Cutting it down to size – an individual’s view of the graph

Showing someone a graph of where they fit into an organisation along with over 2000 colleagues is simply not practical, not only can’t it all be fitted on a screen at a meaningful level but it’s just going to be a mess of edges (connections).  I previously described loading SNA data first into a relational database and then into Neo4j. The structure I have built in Neo4j is quite simple: a node (person) has a number of attributes including email address and languages which is a list of languages a person speaks (people provide this information to the corporate directory). The edges in Neo4j have a single attribute, score, which attempts to represent the relative strength of the relationship between two people (nodes). The score is derived from a number of data sources I have previously described.

So here’s the scenario I’m looking at: let’s say you need to find someone who speaks German;  the corporate directory can be searched on a number of attributes including language but what if you don’t know any of the people who speak German and you don’t really want to approach people you don’t know. Well this is where your friends of friends might be able to help but how do you know which of you friends may know one of the people who speak German. Well this is perfect territory for graph databases.

To query Neo4j firstly I’ve enabled auto-indexing for the email and languages attributes (along with others); this is done by editing the file in the conf folder:


Then, using the Neo4j’s cypher query language execute the following (I’m rather proud of this Cypher query but I’m sure a Cypher expert might be able to put me right):

n=node(*), m=node:node_auto_index(email = ‘[email protected]’)
p = allShortestPaths( (m)<-[r*..6]->(n) )
n.languages =~ ‘(?i).*german.*’
length(p) AS len,
EXTRACT( n IN NODES(p) AS email,
EXTRACT( r IN RELATIONSHIPS(p):r.score) AS score

Let’s take that apart:

  • START: defines two sets of nodes: n is all or any node, m uses the query to locate the node that matches the email address of the user making the query
  • MATCH: the allShortestPaths is a built-in function that does exactly what it says, its argument restricts this to a maximum of six hops and between the two sets identified in the START clause; it returns a list of paths, referred to as p. (A path contains the both nodes and edges, e.g. you get Node1–Edge1->Node2–Edge2->Node3). Every path will connect a node n (the German speaker) to node m (the user making the query) and include up to 4 intermediary nodes.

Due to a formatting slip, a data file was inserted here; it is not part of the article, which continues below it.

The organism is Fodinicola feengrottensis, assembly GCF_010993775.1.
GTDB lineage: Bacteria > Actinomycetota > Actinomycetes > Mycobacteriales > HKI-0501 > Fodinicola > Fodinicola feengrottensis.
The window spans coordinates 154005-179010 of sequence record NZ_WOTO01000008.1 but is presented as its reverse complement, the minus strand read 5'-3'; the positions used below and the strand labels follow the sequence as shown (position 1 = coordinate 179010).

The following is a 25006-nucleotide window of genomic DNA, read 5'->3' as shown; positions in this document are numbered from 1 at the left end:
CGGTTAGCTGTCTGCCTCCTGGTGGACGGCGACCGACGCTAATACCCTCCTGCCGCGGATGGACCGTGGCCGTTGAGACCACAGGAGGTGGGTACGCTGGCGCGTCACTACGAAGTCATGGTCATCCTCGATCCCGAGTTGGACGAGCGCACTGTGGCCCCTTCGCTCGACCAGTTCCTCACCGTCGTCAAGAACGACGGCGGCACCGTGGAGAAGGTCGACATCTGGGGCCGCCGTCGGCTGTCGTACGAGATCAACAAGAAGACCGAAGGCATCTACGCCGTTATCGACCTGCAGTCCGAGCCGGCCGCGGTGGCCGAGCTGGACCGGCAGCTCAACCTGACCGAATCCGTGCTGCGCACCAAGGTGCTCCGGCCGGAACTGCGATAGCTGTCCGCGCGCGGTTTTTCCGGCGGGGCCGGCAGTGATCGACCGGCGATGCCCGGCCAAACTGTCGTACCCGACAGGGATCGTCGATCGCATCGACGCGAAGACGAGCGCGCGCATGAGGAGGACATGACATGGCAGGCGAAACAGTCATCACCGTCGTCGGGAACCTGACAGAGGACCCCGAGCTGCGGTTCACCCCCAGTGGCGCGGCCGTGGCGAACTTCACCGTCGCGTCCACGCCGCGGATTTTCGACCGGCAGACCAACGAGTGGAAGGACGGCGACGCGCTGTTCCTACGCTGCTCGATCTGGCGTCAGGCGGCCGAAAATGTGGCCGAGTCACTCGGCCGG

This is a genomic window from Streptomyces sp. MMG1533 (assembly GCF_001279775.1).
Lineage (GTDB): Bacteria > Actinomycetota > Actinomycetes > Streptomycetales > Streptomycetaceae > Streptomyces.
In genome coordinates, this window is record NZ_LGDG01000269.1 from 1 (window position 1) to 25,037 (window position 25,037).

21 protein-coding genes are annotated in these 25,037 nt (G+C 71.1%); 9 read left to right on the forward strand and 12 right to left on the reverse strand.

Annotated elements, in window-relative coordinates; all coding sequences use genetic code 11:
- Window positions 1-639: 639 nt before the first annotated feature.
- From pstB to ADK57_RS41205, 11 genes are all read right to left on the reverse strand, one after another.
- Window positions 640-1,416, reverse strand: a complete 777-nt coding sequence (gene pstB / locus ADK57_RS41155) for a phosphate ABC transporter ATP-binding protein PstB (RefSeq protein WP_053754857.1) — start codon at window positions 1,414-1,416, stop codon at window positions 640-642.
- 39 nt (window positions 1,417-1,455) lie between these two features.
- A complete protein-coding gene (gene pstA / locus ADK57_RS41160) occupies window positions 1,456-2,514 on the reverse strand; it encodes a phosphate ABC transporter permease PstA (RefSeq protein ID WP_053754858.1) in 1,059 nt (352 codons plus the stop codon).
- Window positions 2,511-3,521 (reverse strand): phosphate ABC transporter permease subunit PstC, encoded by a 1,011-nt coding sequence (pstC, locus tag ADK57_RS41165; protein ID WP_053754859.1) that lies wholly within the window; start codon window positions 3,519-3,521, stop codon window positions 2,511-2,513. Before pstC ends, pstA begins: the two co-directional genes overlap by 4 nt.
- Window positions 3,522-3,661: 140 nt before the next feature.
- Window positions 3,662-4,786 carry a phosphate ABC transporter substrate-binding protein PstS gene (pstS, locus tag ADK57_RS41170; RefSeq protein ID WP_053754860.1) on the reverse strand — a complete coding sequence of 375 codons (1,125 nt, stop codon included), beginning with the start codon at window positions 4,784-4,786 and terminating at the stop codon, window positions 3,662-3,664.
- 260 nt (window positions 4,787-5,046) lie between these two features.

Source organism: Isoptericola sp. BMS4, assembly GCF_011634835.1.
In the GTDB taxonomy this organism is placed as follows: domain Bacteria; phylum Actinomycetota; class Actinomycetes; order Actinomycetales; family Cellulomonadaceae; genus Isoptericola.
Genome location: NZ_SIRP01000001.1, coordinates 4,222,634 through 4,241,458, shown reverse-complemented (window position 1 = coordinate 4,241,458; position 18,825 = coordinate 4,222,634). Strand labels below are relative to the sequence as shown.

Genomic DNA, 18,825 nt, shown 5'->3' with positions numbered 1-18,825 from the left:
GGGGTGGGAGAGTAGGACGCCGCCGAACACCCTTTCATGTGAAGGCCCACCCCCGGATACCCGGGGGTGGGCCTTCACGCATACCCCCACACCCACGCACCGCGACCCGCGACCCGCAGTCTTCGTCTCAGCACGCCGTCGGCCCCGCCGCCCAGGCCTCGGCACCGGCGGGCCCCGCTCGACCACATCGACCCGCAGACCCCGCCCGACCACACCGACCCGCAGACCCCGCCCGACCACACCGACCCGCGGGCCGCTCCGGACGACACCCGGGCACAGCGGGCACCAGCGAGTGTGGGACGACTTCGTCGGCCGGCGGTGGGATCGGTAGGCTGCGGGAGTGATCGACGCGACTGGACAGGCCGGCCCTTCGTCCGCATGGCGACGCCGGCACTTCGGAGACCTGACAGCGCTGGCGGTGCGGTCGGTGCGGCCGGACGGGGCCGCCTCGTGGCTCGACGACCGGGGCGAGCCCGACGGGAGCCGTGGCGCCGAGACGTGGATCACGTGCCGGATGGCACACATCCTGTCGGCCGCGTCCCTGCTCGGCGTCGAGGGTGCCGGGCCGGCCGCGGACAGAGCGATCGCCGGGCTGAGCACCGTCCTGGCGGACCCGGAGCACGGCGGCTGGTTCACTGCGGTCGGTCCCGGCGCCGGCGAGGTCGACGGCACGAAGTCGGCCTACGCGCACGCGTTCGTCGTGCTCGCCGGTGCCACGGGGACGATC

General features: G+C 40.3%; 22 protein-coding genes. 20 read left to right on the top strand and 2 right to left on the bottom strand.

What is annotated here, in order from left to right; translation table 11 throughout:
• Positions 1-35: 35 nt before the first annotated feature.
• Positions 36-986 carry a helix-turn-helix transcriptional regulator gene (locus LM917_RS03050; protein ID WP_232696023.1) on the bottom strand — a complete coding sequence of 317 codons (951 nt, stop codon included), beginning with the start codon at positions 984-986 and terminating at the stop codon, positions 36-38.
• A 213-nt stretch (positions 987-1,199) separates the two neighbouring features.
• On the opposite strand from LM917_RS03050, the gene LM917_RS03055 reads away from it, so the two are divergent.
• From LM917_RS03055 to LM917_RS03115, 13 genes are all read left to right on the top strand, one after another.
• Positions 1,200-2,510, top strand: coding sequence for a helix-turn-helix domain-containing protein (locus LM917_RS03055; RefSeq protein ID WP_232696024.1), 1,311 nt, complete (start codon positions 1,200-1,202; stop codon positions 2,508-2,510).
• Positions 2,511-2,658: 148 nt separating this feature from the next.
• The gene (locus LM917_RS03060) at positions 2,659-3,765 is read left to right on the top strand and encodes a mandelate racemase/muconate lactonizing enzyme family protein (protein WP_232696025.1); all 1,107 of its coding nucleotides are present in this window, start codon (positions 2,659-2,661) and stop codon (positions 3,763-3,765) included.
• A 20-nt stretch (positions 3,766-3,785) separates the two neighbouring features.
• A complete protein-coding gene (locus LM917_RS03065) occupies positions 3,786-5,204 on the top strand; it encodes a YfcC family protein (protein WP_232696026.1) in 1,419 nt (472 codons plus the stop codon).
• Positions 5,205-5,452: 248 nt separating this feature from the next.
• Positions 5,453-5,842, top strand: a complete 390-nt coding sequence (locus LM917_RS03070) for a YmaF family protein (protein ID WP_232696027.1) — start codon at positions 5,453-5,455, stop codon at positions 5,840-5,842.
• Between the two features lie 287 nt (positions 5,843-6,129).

• WHERE: this reduces the size of set n (remember this is node(*) ) to only those that have a language attribute matching the supplied regular expression (the fiddly bits just means ignore the case)
  • RETURN: there will be three things returned:
    • the length of the path,
    • a list of all the nodes in the path
    • the ‘score’ values between each pair of nodes
    • ORDER BY: shortest paths are best (usually, more of that next), so the ordering is by the path length

Now shortest paths are best, right? Well maybe but from the work I’ve previously described there is a score for every relationship (edge), is a short path with low scores better than a long path with high scores? Well I don’t know and I’d love to hear from anyone who’s read a paper on the subject or has any views. The following illustrates this, the capital letters represent a node (person) and the number in brackets is the score of the relationship between the two nodes. A is the user making the query and X speaks German, there are the following paths:

Path 1: A–(350)–B–(193)–X

Path 2: A–(5)–C–(9)–X

Path 3: A–(150)–D–(210)–E–(105)–X

Clearly the first is pretty good: the path is short and the relationships are relatively strong. But what about the next one, the path is short but A does not know C that well and, likewise, C does not know X well; it may be better to go via D and E, although the path is longer everyone on it probably has a strong relationship.

Having experimented empirically I found a good result is obtained by ranking the paths based on the lowest relationship score in the path (think of this as the ‘weakest link’), the above three paths are ordered thus (I have highlighted the ‘weakest link’ in each):

Path 1: A–(350)–B–(193)–X

Path 3: A–(150)–D–(210)–E–(105)–X

Path 2: A–(5)–C–(9)–X

Results with this ranking appear to work very well; in general shortest paths tend to feature and longer paths with high scores are rarer because, of course, it only takes one weak link to demote it in the rankings.

The ranked paths can be presented to the user but there is often a lot of redundancy, it could be that Path 3 is repeated but going through node F instead of E. Therefore I’ve found it better to turn the list of paths back into a graph. I’ve used a visualisation component from the excellent NodeXL library to do this. I’ve also limited the number of paths displayed as too many produce a somewhat unreadable result; this is why ranking the paths was important, we want to display the best ones if we can’t display them all.


The black node in the centre is the user making the query; blue nodes are people who can speak German; white nodes are intermediaries. The red nodes represent people who have left the organisation, they aren’t really that useful here I just haven’t got round to adding an option to filter them out. Each relationship (line) is labelled with the score (strength).

2 thoughts on “Cutting it down to size – an individual’s view of the graph

  1. Pingback: An individual’s view of their network |

  2. Pingback: Mapping the Graph of Retweets | Robert Gimeno's Adventures in Data Science

Leave a Reply

Your email address will not be published. Required fields are marked *